I'm sure he meant that in the most helpful way possible. And did not see the irony. Sigh.

I recently discovered that simply telling my husband what I want doesn't get things on his radar. We end up having a conversation that I find aggravating. However, if I write it in his calendar - the same one he uses to schedule his clients - then he'll do what I ask him to do without a fuss or a discussion or saying anything aggravating.

Oh, that I couldn't have discovered this a few years ago.

Best of luck. No magic solution. Talk to him. Fight about it. Leave him post-it notes ("Tuesday: Dad takes off work to care for sick little angel while Mommy teaches classes"). Print out this thread and show it to him. Make him read it outloud. Find a way that works. Have faith that things improve (seriously) once your child is older. It really does get better.

Best of luck. *Hugs* for britmom.

MirandaF
Logged

I'm all, "Up yours with your arugula in March."  
msparticularity
Distinguished Senior Member
*****
Posts: 18,502

Assistant Professor cum bricoleur


« Reply #10 on: August 13, 2008, 6:58:28 PM »

I don't know if my experience is normal, or discouraging to working women, or what...

When Daughter was little and I was a single working mom, I had an employer who pretty much only allowed sick days if we could document our own death. My ex-husband lived nearby, but was congenitally opposed to taking time off from work for much of anything. Very fortunately for me, I lived in the same city as my parents, and my mother was a university librarian. She had generous sick leave, and could use it for either herself or for caring for an ill family member.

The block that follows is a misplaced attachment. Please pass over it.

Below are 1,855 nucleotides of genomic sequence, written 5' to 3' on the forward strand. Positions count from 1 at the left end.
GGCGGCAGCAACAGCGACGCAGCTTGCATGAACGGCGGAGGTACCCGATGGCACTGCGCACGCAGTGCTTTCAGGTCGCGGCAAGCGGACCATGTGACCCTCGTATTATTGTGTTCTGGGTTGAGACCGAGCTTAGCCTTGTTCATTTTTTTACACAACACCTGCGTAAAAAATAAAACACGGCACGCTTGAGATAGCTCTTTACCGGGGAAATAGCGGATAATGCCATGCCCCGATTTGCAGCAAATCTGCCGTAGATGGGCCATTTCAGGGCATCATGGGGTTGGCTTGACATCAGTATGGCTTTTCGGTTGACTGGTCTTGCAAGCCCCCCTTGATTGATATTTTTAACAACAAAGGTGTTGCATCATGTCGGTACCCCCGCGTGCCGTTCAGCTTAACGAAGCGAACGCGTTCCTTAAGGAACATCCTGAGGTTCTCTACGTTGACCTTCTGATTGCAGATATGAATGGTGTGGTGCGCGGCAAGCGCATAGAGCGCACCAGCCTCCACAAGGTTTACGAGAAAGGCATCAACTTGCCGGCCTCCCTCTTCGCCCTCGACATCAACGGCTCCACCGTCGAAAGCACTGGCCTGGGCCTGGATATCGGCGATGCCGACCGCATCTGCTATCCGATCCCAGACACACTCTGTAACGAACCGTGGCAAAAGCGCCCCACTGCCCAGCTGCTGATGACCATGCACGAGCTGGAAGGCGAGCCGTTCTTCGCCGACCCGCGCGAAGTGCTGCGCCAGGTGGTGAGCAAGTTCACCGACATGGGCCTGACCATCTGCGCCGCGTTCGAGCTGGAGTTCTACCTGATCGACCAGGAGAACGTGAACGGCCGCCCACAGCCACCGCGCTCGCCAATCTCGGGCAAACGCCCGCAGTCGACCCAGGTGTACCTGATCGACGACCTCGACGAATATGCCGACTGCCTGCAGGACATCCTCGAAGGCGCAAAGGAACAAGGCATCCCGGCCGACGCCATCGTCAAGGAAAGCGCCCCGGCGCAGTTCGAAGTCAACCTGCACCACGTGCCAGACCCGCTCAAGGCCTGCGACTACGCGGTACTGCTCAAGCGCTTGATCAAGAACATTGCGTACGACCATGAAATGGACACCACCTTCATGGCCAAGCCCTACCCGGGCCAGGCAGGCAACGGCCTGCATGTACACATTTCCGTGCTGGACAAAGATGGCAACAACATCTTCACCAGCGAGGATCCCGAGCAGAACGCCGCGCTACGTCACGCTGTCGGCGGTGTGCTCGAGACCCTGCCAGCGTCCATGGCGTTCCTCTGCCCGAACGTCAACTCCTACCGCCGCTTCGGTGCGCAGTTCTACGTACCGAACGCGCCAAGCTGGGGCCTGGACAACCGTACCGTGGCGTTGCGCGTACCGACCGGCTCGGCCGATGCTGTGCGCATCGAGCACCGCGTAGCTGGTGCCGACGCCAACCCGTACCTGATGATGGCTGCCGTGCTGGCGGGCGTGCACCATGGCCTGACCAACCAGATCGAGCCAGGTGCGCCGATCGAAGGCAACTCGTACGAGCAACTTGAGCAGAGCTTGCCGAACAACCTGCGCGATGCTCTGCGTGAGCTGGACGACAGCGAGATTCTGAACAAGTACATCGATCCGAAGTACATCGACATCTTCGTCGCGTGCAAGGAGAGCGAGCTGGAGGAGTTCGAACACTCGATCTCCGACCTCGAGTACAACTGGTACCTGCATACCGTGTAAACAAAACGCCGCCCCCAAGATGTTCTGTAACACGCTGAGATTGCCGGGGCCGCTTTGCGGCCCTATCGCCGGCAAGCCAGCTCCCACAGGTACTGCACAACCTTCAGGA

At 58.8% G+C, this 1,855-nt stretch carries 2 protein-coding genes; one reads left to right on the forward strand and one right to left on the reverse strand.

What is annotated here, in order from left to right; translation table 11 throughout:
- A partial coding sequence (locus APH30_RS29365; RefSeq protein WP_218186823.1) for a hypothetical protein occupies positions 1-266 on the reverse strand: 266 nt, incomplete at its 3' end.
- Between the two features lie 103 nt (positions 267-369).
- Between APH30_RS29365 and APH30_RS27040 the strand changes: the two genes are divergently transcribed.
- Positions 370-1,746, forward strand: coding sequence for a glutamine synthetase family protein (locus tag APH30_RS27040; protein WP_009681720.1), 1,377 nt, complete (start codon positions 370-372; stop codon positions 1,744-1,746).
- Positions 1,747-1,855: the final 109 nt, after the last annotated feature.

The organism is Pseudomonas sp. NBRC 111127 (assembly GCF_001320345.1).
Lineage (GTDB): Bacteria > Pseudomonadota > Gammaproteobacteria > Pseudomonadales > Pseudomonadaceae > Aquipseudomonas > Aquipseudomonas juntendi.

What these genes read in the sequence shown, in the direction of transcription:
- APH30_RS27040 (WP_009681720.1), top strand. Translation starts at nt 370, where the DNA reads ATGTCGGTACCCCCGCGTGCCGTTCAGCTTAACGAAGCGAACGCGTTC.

The year Daughter was in first grade, we had strep at our house five times - the last in the form of scarlet fever, which I caught also. My mother came and picked up Daughter and took her away to be pampered. I got to stay home and actually rest in bed until the antibiotics kicked in. Heaven.

I guess the real moral is that it is terribly, horribly hard to survive even the normal childhood stuff without an extended backup system.
Logged

"Once admit that the sole verifiable or fruitful object of knowledge is the particular set of changes that generate the object of study...and no intelligible question can be asked about what, by assumption, lies outside." John Dewey

"Be particular." Jill Conner Browne
britmom
I'm a grant getting
Distinguished Senior Member
*****
Posts: 1,223


« Reply #11 on: August 14, 2008, 6:08:06 AM »

Apologies for not responding sooner (but the little one is still trying to fight off a horrible tummy bug - the second in two weeks.)

My husband is very good about caring for her daughter (we split changing nappies, bed times etc).  He's also ok about cleaning the house. I've found I've ended up doing all of the daily stuff, though (laundry, cooking), which is becoming an issue for me.

You might consider having your husband ask what the mothers who work at his job do.  Do their husbands take charge of sick kids, or does the sexist dynamic rule?  If so, his employer may be more flexible than he thinks (or wants to admit).